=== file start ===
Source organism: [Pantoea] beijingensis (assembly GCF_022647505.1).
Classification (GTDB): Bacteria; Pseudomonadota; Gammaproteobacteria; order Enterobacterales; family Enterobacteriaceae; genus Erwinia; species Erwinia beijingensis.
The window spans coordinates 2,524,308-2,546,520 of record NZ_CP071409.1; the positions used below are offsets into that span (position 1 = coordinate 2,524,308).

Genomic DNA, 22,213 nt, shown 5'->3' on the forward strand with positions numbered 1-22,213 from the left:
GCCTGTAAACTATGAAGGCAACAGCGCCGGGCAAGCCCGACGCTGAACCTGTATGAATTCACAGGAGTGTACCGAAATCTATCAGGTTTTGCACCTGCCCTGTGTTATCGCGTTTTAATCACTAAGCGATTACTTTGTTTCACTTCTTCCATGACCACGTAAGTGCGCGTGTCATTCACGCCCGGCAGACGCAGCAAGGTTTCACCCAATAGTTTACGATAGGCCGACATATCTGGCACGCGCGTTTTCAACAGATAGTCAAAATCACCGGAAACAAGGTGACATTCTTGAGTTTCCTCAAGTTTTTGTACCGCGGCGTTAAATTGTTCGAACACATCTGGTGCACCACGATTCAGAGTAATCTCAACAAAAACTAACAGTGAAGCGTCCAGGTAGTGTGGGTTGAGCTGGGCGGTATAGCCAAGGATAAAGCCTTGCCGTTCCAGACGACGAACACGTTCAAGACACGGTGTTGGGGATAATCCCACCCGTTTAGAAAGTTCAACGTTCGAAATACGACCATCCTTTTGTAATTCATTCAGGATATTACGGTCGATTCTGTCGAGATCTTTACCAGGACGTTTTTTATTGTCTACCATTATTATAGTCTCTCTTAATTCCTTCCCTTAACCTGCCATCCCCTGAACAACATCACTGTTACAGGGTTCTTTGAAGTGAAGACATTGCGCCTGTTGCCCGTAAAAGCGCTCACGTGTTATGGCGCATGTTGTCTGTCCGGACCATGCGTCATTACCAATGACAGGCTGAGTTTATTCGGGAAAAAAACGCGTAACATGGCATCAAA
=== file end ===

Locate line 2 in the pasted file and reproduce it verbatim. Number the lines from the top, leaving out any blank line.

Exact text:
Classification (GTDB): Bacteria; Pseudomonadota; Gammaproteobacteria; order Enterobacterales; family Enterobacteriaceae; genus Erwinia; species Erwinia beijingensis.